Decisional law holds that in proceedings, such as this case to determine paternity for this one child, equitable estoppel may be properly applied by the court in a proceeding where the “paternity petition is filed by a putative father to establish paternity rather than to deny paternity.” (Sharon GG v. Duane HH, 95 AD2d 466.) The definition of “putative” is that which is commonly believed or supposed to be true. This establishes that the man in this case who is commonly believed to be the father of this child has applied by the court for a DNA test proving that he is in fact the child’s father and not in order to prove that he is not. This court is concerned that a determination should be made prior to the ordering of a DNA test because this case somewhat parallels the case of Shondel J. v. Mark D., 7 NY3d 320 as to whether or not estoppel applies. The Court of Appeals projects that estoppel and the estoppel analysis is important only as it clarifies the best interests of the child and not in reference to the relationships between the two adult parties. In other words, the only person of importance in this type of litigation as it applies to the totality of the circumstances is the child. The adults involved in this litigation made their own choices. These choices involved them in this litigation. The child made no choices and was involved based on the actions of his parents.

In this case, the court has determined that it would be in the best interests of the child to order a DNA test as the child’s Attorney requested. The Court determines that it is important to order this DNA test especially in light that the mother holds “inconsistent views” about who the father of the child is. Another factor that is important in this case is the acts of domestic violence that the putative father has committed against the mother of the child. The Court makes a point that regardless of the results of a DNA test, the putative father could still assume a parental role in the child’s life with the permission of the mother.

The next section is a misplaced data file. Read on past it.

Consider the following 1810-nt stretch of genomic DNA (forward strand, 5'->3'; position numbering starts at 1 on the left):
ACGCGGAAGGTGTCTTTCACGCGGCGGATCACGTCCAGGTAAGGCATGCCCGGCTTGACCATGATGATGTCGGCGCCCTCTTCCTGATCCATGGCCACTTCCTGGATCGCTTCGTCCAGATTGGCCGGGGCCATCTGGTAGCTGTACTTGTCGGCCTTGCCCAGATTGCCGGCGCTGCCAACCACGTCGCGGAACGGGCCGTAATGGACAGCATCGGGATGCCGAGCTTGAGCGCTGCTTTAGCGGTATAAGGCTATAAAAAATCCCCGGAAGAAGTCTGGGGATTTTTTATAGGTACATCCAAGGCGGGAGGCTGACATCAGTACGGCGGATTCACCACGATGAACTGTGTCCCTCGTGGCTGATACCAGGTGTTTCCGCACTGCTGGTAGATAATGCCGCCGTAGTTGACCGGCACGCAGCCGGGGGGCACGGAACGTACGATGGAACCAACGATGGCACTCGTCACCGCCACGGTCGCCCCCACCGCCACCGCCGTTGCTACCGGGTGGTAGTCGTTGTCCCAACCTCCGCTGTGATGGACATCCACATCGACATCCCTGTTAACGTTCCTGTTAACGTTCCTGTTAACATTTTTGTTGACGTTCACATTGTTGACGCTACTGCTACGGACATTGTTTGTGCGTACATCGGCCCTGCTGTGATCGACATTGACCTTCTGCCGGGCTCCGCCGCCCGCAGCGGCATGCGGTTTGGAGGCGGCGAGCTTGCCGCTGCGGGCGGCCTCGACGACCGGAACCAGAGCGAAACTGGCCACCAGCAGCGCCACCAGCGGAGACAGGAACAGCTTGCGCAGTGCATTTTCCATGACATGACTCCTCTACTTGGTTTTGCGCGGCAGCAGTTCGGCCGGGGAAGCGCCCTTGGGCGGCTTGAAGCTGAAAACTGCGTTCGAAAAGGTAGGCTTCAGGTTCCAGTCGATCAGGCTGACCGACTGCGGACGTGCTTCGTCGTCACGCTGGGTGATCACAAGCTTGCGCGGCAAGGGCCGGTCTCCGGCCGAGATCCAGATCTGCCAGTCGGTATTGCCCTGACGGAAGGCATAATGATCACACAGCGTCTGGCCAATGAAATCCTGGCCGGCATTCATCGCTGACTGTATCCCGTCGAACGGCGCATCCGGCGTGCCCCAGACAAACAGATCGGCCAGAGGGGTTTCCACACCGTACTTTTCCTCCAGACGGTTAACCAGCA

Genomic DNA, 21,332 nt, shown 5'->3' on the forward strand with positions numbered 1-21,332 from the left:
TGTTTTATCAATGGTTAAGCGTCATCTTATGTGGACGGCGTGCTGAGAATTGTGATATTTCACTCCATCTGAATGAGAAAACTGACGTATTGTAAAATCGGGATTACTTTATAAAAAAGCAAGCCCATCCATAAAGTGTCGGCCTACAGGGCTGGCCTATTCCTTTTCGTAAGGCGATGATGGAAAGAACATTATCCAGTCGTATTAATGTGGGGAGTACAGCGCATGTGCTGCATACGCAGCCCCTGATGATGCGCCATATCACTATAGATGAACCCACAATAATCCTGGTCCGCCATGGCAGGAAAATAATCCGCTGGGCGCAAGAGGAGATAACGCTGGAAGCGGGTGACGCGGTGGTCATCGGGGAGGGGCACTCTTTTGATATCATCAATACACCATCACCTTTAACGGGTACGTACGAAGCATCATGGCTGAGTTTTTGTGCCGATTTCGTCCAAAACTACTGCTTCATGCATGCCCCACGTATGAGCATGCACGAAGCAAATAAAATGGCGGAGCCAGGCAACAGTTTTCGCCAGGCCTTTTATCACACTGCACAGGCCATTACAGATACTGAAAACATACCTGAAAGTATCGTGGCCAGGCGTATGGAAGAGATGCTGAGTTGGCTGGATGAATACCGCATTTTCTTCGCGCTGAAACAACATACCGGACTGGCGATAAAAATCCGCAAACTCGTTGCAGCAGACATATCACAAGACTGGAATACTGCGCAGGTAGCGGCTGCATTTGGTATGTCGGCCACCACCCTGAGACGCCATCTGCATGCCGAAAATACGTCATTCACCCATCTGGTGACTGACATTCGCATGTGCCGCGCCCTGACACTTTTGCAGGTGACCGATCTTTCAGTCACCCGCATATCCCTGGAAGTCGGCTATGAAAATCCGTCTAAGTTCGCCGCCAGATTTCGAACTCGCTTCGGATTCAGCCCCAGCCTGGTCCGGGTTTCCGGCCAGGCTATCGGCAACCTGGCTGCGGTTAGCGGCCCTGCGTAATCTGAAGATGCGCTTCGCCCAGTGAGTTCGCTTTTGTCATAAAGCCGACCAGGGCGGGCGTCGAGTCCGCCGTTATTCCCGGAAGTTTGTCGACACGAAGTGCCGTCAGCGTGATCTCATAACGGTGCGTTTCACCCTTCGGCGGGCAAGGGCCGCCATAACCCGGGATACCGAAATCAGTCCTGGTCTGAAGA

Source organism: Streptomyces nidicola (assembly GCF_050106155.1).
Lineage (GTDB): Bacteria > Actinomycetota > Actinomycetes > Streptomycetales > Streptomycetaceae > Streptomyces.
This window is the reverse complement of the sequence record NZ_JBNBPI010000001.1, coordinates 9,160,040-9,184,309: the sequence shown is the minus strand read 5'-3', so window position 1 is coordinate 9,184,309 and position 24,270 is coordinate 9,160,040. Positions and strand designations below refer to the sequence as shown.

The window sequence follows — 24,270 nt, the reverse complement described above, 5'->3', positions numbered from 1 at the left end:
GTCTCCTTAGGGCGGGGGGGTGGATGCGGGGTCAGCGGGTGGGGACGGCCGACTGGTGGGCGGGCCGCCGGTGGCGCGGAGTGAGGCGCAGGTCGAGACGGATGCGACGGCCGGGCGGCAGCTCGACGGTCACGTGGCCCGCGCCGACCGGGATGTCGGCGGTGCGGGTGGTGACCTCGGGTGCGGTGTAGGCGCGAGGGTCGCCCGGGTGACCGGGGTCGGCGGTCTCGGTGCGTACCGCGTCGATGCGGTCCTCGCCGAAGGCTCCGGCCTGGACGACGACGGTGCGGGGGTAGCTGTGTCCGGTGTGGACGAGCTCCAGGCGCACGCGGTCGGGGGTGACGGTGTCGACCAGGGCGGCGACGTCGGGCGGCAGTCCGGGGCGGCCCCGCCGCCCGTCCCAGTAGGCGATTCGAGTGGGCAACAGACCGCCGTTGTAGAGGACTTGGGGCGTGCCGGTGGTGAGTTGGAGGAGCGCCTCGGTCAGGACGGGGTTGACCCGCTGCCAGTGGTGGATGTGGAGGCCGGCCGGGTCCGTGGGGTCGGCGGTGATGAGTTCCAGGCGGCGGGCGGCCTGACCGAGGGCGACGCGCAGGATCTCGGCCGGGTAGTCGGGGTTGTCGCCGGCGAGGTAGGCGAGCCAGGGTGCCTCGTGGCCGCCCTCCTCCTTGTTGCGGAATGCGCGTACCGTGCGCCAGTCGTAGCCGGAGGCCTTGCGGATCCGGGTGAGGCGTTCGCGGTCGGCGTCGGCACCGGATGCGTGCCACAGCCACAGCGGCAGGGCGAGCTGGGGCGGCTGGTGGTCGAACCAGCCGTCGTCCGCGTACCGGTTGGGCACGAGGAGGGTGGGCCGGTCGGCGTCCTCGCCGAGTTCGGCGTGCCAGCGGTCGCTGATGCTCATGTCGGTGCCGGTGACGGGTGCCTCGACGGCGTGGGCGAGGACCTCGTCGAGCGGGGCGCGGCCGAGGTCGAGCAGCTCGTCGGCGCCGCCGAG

This court holds that it is not necessary to order a separate best interests hearing relative to (Vernon J. v. Sandra M., 36 AD3d 912.)because there is sufficient information available in this case to make the determination on the evidence that has been presented. That being said, the Court grants the requests of the Attorney for the Child and orders the people defined earlier as the putative father and the child’s mother, to undergo a DNA test as scheduled by the Court for the purpose of determining if the putative father is, in fact, this child’s actual biological father.

Issues of law are constantly changing. A person who is not specifically trained in the law cannot begin to know what all of their rights are without the assistance of a professional. Here at Steven Bilkis and Associates, we provide New York Order of Protection Attorneys, New York Domestic Violence Lawyers, New York Assault Attorneys, and New York Criminal lawyers. New York Family Lawyers will stand by you and ensure that your rights are protected. New York Personal Injury Attorneys can argue your side and make sure that you and your loved ones are considered. We make sure that you are rightfully awarded compensation for your suffering.

Stephen Bilkis & Associates with its Domestic Violence Lawyers has convenient offices throughout the New York Metropolitan area including Corona, New York. Our Personal Injury Attorneys can provide you with advice to guide you through difficult situations. Without a Domestic Violence Lawyer you could lose precious compensation to help with your medical bills and the trauma to you and your loved ones following such a frightening experience. This is true even if the Attorney for the assailant has not adequately made their case. In addition to Personal Injury Law, Stephen Bilkis and Associates can recommend Criminal Lawyers who will protect your rights if you are ever arrested.